An investigation into the ways in which early modern books were advertised, this study argues that those means of advertisement both record and help to shape social interactions between people and books. These interactions are not only fascinating in themselves, but also demonstrably linked to larger social phenomena, such as human commodification, the development of English nationalism, the increasingly unruly proliferation of literacy, and changing conceptions of literature.
Within the context of recent developments of new textualism and new economic criticism, Saenger's approach makes use of formalist strategies of genre recognition as well as new historicist connections between social history and art.
In this study Saenger illustrates his general account of the formal properties of front matter-titles and subtitles, prefatory epistles, and commendatory verses-with engaging readings of specific examples, including Feltham's Resolves, A Myrrovre for Magistrates, and Sidney's Arcadia. He explores the several ways in which paratextual authors sought to involve the reader in various active roles vis à vis the main text, whether those books were prose fiction or translated continental sermons. Some particular attention is devoted to printed drama, both because dramatic texts present printers with a unique set of challenges and because those texts have often been misread in recent criticism.
This book offers a much-needed analysis of profound transformations-not only to the book trade as an industry, but also to the very concepts of reading and authorship-in an age which saw the relatively brief coincidence of ancient marketing strategies and systems and the burgeoning market of the mechanically reproduced text.
Contents: Introduction; Enlarging the borders of criticism; The antechambers of the English book: a survey of front matter; Through a threshold, metaphorically: personified engagements; The role of the author; Conclusion: the transformation of liminality and birth of the novel; Bibliography; Index.
About the Author: Michael Saenger is Assistant Professor of English at Southwestern University, USA.
Reviews: '… an engaging, smart and important study, one that promises to add much to our understanding of early modern print culture, the rise of the author function, and the various ways in which the "genres of liminality” interpellated the reader within new networks of commerce and consumption.' Jonathan Gil Harris, Professor of English, George Washington University, USA and author of Sick Economies: Drama, Mercantilism and Disease in Shakespeare's England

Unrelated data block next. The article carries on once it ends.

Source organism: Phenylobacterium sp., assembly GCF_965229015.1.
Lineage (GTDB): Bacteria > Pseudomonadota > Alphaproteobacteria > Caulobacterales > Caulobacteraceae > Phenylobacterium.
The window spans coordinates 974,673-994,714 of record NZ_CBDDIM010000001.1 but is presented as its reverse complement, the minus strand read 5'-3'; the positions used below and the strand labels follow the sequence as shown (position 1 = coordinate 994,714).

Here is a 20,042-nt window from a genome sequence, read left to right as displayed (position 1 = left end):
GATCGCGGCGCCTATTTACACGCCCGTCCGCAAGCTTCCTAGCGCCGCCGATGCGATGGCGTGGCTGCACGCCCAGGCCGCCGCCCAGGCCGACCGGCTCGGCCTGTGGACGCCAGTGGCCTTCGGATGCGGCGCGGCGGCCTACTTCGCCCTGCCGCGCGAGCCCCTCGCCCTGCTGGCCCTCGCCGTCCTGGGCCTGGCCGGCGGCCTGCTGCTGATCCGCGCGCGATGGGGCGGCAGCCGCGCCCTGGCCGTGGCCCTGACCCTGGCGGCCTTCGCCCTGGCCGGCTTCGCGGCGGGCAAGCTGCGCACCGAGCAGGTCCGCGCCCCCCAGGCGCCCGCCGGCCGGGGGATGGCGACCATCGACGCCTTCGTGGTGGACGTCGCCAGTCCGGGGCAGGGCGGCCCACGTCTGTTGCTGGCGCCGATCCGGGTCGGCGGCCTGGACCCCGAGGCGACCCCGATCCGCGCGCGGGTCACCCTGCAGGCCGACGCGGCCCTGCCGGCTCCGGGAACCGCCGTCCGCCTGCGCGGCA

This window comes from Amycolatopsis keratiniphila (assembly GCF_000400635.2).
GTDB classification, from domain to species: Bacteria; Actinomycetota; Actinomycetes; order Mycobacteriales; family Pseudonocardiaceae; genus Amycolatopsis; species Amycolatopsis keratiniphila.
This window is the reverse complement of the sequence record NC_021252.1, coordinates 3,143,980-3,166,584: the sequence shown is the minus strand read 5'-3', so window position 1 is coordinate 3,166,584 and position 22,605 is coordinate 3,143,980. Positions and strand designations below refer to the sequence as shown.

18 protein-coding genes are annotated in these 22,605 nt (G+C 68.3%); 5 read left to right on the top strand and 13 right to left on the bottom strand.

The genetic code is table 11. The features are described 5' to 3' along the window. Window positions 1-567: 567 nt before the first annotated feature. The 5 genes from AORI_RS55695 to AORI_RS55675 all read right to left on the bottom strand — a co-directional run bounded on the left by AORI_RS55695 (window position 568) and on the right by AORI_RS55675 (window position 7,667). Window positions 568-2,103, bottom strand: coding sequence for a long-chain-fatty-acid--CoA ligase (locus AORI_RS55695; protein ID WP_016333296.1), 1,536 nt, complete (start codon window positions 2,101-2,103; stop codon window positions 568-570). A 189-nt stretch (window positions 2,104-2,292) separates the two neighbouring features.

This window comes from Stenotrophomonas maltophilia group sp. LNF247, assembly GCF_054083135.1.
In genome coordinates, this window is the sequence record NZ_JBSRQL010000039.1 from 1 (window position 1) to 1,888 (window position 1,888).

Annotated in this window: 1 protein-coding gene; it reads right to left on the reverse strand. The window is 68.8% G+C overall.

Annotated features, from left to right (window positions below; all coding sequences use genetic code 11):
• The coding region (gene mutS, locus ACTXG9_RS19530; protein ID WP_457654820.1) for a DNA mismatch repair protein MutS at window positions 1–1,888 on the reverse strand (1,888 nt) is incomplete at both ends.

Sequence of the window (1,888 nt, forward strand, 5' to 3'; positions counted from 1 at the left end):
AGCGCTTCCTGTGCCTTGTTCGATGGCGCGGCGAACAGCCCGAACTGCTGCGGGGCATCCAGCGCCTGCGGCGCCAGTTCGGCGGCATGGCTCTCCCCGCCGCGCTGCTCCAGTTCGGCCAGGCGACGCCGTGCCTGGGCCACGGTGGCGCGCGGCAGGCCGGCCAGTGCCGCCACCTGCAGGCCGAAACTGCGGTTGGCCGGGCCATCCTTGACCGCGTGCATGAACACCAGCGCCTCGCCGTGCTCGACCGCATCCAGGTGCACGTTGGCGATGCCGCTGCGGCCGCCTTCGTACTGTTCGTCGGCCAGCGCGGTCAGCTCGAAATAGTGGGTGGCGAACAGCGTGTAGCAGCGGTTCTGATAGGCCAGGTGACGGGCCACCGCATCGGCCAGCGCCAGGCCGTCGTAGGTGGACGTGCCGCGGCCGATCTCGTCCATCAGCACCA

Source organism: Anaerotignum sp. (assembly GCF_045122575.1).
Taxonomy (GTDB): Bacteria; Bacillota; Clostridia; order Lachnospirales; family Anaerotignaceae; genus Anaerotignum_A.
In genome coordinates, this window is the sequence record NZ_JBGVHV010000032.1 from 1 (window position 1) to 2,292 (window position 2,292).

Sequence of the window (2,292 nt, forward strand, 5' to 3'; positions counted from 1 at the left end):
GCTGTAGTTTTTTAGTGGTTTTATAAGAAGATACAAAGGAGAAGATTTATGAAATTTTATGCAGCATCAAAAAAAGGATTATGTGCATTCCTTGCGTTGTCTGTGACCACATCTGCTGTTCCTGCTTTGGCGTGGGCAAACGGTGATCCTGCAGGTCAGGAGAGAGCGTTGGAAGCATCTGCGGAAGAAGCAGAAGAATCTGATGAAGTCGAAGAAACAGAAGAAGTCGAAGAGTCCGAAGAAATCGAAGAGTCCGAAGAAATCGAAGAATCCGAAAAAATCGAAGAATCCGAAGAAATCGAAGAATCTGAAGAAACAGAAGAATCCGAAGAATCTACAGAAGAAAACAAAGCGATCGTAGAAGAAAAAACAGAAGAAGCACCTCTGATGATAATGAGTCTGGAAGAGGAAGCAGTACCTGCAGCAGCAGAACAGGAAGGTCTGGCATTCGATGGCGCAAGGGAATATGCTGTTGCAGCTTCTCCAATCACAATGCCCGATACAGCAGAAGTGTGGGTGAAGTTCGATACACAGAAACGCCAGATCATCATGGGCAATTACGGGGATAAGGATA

'... generously illustrated...'
'Refreshingly, Saenger moves beyond the small section of books usually examined by textual scholars to include also a wide variety of printed texts, such as instructional works, religious texts, and even a book that contains instructions for constructing devices and conducting magic tricks and paranormal experiments. The number of books discussed by Saenger in his slim volume is impressive and lends itself well to his comprehensive assertions regarding paratexts in Renaissance books. Saenger's analyses are clear and insightful... the book makes an excellent case for further analysis of the front matter of Renaissance texts and lays a good critical foundation for doing so.'
'... Saenger [...] offers a useful addition to the growing field of the material culture of the book... Its clear structure means that key points of interest can be quickly located. While the book as a whole will engage readers concerned with early modern book history and current scholarly tends therein, other sections will interest a wider readership amongst librarians... Saenger succeeds in giving a lively insight into the world of early modern print in England.'
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'In this generously illustrated book, Michael Saenger analyses the front matter of an impressive range of early modern texts... he is attentive to the strategies by which printed books might appeal at once to the literate Latinist and to the less practiced reader. One of the strengths of Saenger's work is his determination to situate this textual matter within the socio-economic and material contexts of the book trade, most obviously the bustling St. Paul's churchyard.'
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